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Andrew Butler KC succeeds in latest Court of Appeal decision on contractual good faith

19th January 2023

Andrew Butler KC has enjoyed a notable success in the Court of Appeal in Quantum Actuarial Ltd. -v- Quantum Advisory LLP [2023] EWCA Civ 12.

This case was the latest in a series of disputes between two connected actuarial firms, arising from a 99-year Services Agreement between them. The case primarily turned on a point of contractual interpretation – the issue being whether the obligations undertaken by the Defendant (Andrew’s client) included periodical tenders and re-tenders for new and existing clients. The Judge at first instance upheld Andrew’s client’s case on this point, but the Court of Appeal gave the Claimant permission to appeal.

In a decision dated 19 January 2023, the Court of Appeal (Snowden, Falk and Whipple LJJ) dismissed the appeal, essentially upholding the Judge’s construction for the reasons he gave.

The decision is of interest for two reasons.

First, the Court of Appeal observed that, while it was not in the event necessary to have regard to them, certain post-contractual e-mails between the parties which cast light on the interpretation of the agreement would have been admissible if and to the extent that they evidenced matters of factual background which were known to both parties prior to the time the contract was made (para.43). It is well known that post-contractual statements about the meaning of a contract are not, generally, admissible as evidence of what the contract means. However, if and to the extent that those communications cast light on matters of shared pre-contractual background knowledge, the Court would have been prepared to have regard to them.

Second, the Appellant advanced a fall-back argument that, even if the obligation to tender and re-tender could not be elicited from the express words of the agreement, the relational nature of the contract imported obligations of good faith and required a purposive approach to interpretation (and in particular the definition of “Services”). The Court of Appeal was quick to reject that argument, reaffirming that (as stated by Beatson LJ in Globe Motors v TRW Lucas Varity Electric Steering [2017] 1 All ER (Comm) 601) there is no special rule that allows a different approach to interpretation to be applied to relational contracts”. Following dicta of Snowden LJ in Faulkner v Vollin Holdings (Re Compound Photonics) [2022] EWCA Civ 1371 at [205], they observed that “any invocation of a concept of the “spirit of the contract”… does not amount to an open invitation to read in additional substantive obligations, particularly in a professionally drafted contract with an entire agreement clause.” In other words, while the concept of good faith could be invoked to inform the way in which the Services were carried out, it could not be invoked to materially enlarge their scope (para.46-49).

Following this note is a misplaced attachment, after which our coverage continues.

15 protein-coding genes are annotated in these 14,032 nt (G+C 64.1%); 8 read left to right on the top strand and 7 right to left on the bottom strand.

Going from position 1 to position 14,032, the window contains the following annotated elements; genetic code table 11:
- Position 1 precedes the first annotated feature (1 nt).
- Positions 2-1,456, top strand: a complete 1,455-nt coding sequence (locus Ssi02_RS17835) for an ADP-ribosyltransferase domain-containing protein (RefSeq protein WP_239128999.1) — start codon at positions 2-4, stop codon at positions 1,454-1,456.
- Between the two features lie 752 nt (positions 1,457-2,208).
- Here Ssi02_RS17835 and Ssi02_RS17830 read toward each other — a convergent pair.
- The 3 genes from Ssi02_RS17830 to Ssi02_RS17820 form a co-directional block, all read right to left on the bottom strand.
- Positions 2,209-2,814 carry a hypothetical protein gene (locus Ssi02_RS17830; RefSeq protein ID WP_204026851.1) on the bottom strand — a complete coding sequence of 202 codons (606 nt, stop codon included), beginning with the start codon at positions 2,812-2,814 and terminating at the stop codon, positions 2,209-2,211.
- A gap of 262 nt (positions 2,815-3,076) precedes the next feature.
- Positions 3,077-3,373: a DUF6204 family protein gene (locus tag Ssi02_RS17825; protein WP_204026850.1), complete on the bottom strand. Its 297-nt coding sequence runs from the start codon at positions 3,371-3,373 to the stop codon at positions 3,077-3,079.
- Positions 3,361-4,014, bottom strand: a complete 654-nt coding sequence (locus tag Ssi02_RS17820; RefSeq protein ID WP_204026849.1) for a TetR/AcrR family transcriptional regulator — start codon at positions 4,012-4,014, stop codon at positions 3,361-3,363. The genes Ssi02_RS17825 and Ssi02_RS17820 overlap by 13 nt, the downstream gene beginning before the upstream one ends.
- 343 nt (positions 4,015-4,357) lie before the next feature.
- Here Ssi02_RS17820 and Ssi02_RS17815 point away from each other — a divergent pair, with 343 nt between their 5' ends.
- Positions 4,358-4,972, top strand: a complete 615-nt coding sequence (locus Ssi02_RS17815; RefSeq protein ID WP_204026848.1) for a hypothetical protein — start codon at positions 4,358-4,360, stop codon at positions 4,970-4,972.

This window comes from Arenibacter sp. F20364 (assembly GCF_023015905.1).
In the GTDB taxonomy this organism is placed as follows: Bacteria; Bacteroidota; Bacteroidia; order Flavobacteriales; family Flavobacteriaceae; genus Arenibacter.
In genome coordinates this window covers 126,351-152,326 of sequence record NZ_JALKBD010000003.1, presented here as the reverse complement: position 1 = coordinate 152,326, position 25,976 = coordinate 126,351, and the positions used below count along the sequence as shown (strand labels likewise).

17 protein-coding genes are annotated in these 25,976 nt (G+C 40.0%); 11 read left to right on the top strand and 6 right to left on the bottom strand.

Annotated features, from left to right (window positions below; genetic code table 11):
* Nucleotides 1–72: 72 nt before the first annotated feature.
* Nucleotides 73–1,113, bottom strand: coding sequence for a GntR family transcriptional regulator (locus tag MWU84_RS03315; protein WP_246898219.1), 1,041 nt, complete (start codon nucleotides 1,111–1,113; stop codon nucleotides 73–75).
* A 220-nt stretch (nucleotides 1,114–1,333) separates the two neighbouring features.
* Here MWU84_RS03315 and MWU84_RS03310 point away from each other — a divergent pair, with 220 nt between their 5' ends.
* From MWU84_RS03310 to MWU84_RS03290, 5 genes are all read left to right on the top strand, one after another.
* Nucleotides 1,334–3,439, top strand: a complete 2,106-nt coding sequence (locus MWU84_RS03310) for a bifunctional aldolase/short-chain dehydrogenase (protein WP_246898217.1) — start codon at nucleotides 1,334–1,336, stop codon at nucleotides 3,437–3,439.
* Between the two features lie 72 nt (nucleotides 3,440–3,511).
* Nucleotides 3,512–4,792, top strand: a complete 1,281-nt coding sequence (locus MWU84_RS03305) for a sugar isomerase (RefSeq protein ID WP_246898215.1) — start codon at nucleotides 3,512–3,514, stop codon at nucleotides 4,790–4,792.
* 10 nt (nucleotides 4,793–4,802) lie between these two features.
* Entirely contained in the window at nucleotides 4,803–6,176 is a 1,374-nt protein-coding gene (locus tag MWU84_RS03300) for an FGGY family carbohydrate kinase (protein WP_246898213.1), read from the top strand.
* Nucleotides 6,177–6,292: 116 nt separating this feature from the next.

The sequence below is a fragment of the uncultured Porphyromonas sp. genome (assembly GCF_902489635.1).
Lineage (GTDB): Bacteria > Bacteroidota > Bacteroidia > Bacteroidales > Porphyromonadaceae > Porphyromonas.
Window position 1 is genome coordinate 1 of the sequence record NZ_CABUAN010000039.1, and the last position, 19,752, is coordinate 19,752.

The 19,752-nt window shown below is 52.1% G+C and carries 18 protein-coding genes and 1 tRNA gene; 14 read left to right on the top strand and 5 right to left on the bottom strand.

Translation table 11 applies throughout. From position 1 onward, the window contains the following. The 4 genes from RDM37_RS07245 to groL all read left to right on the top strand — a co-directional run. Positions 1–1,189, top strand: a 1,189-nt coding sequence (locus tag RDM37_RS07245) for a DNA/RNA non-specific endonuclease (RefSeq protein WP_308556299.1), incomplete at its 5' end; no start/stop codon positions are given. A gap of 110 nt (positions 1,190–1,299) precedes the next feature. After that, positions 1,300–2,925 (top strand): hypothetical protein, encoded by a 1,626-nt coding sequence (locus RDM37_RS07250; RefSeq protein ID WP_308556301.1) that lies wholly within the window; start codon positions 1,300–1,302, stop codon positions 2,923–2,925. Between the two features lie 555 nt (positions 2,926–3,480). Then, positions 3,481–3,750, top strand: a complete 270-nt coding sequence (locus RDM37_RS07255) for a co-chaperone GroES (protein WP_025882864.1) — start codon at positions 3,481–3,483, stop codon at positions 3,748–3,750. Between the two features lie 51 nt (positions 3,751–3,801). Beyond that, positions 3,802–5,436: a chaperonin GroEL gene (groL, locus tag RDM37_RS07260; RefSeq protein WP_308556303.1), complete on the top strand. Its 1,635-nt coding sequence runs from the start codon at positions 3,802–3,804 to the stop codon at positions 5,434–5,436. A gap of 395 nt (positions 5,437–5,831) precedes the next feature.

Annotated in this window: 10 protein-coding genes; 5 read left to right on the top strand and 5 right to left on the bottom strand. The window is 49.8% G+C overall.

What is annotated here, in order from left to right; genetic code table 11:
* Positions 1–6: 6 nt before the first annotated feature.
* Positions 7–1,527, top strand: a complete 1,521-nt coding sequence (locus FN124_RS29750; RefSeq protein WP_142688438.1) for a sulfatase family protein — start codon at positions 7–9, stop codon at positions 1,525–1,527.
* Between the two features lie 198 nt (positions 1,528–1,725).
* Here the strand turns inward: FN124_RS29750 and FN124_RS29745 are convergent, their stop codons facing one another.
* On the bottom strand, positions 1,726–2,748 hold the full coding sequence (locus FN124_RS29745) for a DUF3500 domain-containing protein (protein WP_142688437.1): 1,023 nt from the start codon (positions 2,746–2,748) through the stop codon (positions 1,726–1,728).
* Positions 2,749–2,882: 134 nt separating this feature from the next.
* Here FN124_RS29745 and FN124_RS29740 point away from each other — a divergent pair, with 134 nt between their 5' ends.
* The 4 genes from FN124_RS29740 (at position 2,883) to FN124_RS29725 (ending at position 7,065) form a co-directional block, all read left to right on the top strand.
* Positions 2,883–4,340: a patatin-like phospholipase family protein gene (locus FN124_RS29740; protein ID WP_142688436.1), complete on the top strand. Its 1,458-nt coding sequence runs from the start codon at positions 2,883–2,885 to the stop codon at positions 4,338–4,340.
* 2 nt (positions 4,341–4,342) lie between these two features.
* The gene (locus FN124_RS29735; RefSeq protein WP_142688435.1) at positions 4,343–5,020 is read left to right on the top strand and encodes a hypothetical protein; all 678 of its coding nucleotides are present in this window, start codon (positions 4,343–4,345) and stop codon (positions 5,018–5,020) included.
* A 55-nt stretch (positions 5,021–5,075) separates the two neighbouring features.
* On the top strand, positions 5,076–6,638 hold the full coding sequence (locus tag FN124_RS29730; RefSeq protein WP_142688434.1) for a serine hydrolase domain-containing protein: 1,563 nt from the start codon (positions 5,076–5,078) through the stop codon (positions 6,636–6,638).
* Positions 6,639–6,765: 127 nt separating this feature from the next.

The Court also upheld arguments advanced by Andrew in a Respondent’s Notice to the effect that the Judge at first instance, although finding in his favour, had failed properly to take into account matters of factual background which bore on the proper interpretation of the agreement (para.44).

The appeal was dismissed with costs. A copy of the decision can be found here.

Team: Andrew Butler KC


This content is provided free of charge for information purposes only. It does not constitute legal advice and should not be relied on as such. No responsibility for the accuracy and/ or correctness of the information and commentary set out in the article, or for any consequences of relying on it, is assumed or accepted by any member of Chambers or by Chambers as a whole.



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